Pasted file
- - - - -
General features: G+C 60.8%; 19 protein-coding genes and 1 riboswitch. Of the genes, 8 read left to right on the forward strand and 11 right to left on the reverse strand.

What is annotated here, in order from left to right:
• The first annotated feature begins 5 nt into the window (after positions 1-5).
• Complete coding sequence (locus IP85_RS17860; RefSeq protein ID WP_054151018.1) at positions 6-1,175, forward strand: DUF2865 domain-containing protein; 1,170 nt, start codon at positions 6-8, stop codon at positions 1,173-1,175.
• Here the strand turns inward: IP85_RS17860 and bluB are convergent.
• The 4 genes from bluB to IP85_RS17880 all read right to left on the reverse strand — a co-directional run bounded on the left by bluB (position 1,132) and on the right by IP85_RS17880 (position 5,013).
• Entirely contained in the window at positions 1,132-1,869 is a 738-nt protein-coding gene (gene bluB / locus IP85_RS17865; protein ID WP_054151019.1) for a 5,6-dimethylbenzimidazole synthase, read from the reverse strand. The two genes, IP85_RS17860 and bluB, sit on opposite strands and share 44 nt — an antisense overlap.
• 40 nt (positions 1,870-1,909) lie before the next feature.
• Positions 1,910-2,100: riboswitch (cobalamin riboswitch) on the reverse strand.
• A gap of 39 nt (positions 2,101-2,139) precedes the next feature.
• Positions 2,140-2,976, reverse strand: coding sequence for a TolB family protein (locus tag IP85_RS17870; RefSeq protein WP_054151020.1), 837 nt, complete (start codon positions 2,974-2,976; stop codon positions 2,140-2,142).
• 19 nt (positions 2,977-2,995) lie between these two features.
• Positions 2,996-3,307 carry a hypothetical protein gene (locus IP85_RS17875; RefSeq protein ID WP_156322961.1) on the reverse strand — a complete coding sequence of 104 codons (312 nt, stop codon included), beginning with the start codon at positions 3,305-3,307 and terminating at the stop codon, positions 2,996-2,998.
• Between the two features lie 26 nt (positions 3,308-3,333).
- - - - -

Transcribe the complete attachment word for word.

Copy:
General features: G+C 60.8%; 19 protein-coding genes and 1 riboswitch. Of the genes, 8 read left to right on the forward strand and 11 right to left on the reverse strand.

What is annotated here, in order from left to right:
• The first annotated feature begins 5 nt into the window (after positions 1-5).
• Complete coding sequence (locus IP85_RS17860; RefSeq protein ID WP_054151018.1) at positions 6-1,175, forward strand: DUF2865 domain-containing protein; 1,170 nt, start codon at positions 6-8, stop codon at positions 1,173-1,175.
• Here the strand turns inward: IP85_RS17860 and bluB are convergent.
• The 4 genes from bluB to IP85_RS17880 all read right to left on the reverse strand — a co-directional run bounded on the left by bluB (position 1,132) and on the right by IP85_RS17880 (position 5,013).
• Entirely contained in the window at positions 1,132-1,869 is a 738-nt protein-coding gene (gene bluB / locus IP85_RS17865; protein ID WP_054151019.1) for a 5,6-dimethylbenzimidazole synthase, read from the reverse strand. The two genes, IP85_RS17860 and bluB, sit on opposite strands and share 44 nt — an antisense overlap.
• 40 nt (positions 1,870-1,909) lie before the next feature.
• Positions 1,910-2,100: riboswitch (cobalamin riboswitch) on the reverse strand.
• A gap of 39 nt (positions 2,101-2,139) precedes the next feature.
• Positions 2,140-2,976, reverse strand: coding sequence for a TolB family protein (locus tag IP85_RS17870; RefSeq protein WP_054151020.1), 837 nt, complete (start codon positions 2,974-2,976; stop codon positions 2,140-2,142).
• 19 nt (positions 2,977-2,995) lie between these two features.
• Positions 2,996-3,307 carry a hypothetical protein gene (locus IP85_RS17875; RefSeq protein ID WP_156322961.1) on the reverse strand — a complete coding sequence of 104 codons (312 nt, stop codon included), beginning with the start codon at positions 3,305-3,307 and terminating at the stop codon, positions 2,996-2,998.
• Between the two features lie 26 nt (positions 3,308-3,333).